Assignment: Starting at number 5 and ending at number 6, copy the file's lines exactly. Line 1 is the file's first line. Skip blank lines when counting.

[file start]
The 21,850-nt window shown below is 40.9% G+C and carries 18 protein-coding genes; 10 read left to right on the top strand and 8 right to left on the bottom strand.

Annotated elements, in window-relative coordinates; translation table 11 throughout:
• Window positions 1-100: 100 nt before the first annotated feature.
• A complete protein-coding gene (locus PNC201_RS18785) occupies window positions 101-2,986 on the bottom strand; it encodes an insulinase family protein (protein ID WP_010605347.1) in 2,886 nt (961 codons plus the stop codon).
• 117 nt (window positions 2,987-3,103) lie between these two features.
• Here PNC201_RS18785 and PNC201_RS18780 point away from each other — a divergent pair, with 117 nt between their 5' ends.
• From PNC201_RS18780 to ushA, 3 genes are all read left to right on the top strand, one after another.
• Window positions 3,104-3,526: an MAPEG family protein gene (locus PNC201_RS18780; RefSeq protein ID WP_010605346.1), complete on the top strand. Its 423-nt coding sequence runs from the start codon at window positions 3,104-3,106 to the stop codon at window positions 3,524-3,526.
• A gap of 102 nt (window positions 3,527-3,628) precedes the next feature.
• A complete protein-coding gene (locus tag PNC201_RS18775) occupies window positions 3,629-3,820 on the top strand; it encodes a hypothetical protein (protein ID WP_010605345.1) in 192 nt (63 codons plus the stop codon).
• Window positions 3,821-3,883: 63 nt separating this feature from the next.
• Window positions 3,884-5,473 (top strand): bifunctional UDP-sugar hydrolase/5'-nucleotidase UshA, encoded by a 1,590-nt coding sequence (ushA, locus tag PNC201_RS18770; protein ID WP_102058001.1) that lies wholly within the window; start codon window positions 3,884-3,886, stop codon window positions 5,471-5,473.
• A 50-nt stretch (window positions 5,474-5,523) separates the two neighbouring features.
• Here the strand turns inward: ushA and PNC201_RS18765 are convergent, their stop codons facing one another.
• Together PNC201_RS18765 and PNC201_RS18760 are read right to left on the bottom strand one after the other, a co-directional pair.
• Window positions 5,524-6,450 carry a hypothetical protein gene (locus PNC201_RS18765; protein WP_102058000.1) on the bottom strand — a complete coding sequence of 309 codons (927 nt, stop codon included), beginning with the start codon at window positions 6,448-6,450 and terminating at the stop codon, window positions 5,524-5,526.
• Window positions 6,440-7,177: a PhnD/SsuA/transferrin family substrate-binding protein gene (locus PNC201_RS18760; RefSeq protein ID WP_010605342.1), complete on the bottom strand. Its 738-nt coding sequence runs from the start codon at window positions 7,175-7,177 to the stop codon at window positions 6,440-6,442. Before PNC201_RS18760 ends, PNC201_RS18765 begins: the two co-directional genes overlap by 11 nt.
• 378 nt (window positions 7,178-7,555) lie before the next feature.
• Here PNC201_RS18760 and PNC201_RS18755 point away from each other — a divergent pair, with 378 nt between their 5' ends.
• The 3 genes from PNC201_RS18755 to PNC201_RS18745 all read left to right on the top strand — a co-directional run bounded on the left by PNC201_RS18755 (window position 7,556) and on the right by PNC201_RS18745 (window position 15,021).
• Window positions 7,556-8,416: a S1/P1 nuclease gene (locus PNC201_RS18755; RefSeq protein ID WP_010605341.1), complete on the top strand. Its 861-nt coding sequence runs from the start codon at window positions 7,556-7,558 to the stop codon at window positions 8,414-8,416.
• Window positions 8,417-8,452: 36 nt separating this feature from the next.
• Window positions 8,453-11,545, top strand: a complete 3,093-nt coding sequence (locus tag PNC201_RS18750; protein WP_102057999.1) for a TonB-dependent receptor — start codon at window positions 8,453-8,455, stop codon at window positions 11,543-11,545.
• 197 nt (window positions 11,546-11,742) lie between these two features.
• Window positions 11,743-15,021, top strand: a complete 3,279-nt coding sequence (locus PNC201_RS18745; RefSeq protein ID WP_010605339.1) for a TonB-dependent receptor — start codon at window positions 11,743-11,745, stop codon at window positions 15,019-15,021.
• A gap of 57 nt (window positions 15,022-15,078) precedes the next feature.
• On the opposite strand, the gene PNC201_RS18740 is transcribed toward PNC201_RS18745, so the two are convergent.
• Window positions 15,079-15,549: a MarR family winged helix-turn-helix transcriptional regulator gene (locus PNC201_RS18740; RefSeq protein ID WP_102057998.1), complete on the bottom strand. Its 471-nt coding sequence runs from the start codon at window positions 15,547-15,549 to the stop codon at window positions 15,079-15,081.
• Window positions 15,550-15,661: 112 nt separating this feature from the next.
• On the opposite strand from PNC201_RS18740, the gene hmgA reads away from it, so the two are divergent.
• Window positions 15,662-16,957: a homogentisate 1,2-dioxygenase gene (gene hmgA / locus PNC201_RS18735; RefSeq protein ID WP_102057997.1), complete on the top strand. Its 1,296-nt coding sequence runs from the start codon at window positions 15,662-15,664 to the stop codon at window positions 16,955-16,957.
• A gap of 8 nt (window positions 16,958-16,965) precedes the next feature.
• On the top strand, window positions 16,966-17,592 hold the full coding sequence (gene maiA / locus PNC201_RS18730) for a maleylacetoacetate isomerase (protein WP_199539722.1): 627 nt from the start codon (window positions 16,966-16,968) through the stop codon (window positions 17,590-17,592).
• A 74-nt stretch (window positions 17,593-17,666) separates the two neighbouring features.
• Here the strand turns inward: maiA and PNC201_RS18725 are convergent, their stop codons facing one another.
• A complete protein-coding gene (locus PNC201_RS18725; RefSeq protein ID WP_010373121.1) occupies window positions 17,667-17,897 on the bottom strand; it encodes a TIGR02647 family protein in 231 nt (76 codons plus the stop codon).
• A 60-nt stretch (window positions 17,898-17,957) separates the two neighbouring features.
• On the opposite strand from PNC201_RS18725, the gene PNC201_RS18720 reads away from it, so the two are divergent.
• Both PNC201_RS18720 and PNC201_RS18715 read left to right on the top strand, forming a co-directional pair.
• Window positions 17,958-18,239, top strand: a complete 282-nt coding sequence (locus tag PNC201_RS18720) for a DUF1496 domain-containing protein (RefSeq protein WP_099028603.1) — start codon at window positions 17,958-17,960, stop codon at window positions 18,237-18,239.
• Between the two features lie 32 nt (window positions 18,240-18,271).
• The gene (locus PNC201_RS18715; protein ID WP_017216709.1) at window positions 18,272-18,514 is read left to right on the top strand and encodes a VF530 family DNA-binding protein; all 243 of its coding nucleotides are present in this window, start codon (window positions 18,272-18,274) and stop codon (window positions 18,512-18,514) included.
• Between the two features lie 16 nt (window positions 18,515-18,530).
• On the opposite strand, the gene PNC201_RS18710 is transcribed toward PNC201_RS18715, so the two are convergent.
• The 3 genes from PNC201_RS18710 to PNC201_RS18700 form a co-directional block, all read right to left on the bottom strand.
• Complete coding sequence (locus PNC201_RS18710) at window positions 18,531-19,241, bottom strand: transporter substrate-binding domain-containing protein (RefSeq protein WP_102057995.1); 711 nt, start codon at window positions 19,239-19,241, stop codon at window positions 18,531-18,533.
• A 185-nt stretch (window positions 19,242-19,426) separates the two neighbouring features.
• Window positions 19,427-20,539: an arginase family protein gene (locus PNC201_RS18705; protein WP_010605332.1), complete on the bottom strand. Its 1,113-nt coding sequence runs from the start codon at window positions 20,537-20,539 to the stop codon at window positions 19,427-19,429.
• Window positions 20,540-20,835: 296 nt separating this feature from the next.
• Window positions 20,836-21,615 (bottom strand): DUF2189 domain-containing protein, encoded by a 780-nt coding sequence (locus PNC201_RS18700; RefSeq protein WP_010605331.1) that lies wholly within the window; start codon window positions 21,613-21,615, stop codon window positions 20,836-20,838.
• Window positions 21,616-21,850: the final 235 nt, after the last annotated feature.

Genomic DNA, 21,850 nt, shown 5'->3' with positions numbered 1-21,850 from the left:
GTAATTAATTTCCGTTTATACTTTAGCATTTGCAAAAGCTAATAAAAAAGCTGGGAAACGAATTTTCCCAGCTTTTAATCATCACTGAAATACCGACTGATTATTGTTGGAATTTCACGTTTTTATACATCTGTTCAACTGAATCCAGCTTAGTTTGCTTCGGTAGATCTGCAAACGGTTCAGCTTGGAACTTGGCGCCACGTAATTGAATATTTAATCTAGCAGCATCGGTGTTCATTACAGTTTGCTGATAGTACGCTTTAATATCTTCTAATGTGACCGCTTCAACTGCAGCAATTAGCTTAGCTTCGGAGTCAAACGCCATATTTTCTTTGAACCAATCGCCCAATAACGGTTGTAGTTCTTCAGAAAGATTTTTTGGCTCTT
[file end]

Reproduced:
• 117 nt (window positions 2,987-3,103) lie between these two features.
• Here PNC201_RS18785 and PNC201_RS18780 point away from each other — a divergent pair, with 117 nt between their 5' ends.